ST. PETERSBURG — Singers sang, politicians politicked, and shady trees saved an appreciative crowd at Saturday's Juneteenth Family Festival in Campbell Park.
Organizers provided something for everyone, from carnival games to live music and activities geared to the event. Social service organizations set up shop in the park's south end, ready to pass out literature and line up their best talking points on crime, substance abuse, life coaching and jobs.
The event, hosted by Juneteenth St. Pete and co-sponsored by the city, joins in the county's oldest celebration of the end of slavery.
"It goes a little bit into the culture and the history," said Troi Owens, 36, a senior probation officer with the Department of Juvenile Justice. "Especially in this climate, with the economy and the crime in the community — it's a fun, family day."
In a picnic pavilion, Deja Hampton, 10, carefully glued leopard-patterned cloth onto a two-gallon plastic drum. She was making lots of drums, she said.
Nearby, volunteers Jacqueline Shelby, 43, and Linda Ponder, 57, wrapped a purple cloth around the heads of women and girls in line. Hair wrapping is religious in some cultures, fashionable in others, Ponder said.
Every wrap is different, and the volunteers tried several loops, twists and knot on Jill Waldman, 41, before giving up. The cloth kept slipping off.
They wrapped the same cloth in a cinnamon-bun swirl around the head of Waldman's 8-year-old daughter, Parker. This time, it was a perfect fit.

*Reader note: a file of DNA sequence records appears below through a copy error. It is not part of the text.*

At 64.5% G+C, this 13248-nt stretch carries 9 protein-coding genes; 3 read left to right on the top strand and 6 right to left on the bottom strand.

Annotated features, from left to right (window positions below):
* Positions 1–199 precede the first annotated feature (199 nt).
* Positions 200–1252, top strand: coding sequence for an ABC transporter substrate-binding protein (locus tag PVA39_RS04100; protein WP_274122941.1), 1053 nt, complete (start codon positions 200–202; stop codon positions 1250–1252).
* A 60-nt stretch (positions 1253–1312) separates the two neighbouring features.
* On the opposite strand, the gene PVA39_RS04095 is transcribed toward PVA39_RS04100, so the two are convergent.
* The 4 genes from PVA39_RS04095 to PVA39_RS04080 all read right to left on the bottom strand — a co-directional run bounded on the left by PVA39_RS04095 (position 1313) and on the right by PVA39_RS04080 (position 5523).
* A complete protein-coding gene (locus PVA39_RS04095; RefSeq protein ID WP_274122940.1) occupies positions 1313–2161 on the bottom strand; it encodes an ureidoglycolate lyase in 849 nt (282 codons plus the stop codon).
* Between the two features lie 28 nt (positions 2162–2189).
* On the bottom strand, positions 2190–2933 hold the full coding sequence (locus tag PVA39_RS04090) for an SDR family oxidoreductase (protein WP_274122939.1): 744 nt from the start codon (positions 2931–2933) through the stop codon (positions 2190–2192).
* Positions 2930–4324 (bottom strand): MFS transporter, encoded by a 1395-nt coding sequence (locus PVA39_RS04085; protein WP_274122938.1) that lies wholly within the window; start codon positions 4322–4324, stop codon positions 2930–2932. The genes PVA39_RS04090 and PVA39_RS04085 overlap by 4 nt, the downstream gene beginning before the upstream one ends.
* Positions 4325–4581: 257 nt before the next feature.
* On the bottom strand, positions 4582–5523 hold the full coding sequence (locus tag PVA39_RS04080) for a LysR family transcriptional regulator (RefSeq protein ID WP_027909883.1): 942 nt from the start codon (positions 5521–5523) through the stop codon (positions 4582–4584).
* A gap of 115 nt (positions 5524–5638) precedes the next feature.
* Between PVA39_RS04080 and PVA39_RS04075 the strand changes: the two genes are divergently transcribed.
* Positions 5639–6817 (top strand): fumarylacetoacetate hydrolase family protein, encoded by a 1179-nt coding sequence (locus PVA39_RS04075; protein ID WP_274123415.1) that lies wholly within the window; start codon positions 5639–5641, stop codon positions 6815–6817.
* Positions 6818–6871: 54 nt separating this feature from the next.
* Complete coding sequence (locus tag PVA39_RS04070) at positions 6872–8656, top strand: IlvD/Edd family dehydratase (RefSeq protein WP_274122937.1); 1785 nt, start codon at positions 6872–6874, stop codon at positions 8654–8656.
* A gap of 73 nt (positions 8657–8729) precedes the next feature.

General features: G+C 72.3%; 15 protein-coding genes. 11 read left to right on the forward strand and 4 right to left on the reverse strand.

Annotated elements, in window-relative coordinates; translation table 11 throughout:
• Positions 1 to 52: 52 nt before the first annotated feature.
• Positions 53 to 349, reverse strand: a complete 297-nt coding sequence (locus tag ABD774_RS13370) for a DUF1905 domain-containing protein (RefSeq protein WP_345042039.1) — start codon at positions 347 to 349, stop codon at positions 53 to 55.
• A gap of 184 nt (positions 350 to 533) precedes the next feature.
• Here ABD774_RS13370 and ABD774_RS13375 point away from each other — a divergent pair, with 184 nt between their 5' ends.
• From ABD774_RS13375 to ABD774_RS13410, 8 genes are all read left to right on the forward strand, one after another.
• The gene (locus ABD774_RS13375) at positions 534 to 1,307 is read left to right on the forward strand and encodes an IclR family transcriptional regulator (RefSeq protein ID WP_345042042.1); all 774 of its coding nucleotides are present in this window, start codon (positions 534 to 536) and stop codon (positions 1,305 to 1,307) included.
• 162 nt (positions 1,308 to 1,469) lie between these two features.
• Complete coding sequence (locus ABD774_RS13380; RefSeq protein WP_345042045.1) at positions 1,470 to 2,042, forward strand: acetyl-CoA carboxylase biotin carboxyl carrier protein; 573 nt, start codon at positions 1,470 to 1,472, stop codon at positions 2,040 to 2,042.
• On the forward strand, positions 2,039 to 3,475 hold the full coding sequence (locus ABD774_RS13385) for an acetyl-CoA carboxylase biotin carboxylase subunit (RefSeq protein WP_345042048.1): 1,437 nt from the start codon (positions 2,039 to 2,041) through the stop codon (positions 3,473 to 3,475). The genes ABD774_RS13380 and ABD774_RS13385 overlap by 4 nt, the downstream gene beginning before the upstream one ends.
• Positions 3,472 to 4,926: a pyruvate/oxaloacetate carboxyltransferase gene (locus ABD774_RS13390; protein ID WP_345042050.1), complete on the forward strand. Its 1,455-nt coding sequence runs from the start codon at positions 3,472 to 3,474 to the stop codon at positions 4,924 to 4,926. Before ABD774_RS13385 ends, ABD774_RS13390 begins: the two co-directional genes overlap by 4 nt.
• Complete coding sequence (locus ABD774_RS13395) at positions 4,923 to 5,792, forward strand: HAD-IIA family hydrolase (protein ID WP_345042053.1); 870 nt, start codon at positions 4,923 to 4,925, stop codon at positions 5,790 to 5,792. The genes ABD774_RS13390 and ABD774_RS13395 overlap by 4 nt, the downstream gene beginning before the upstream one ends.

An all-day musical lineup kept the mood upbeat, from the drum line by Mount Zion Progressive Missionary Baptist Church to recorded hip-hop and rhythm-and-blues handled by deejays.
Jazz pianist Alfred Sheppard and his N-Version Band dazzled the crowd in the finale. Sheppard, a 2009 Blake High graduate, is headed to the Berklee College of Music in the fall, where he has won a $20,000 scholarship for his playing and original compositions.
Word of the end of slavery, effective on Jan. 1, 1863, didn't reach some slaves for another 21/2 years — a detail emphasized in the Juneteenth program.
Most of today's young people don't know that history, said Juneteenth coordinator Faye Dowdell, 58. "That's why we keep trying," she said.
Andrew Meacham can be reached at firstname.lastname@example.org or (727) 892-2248.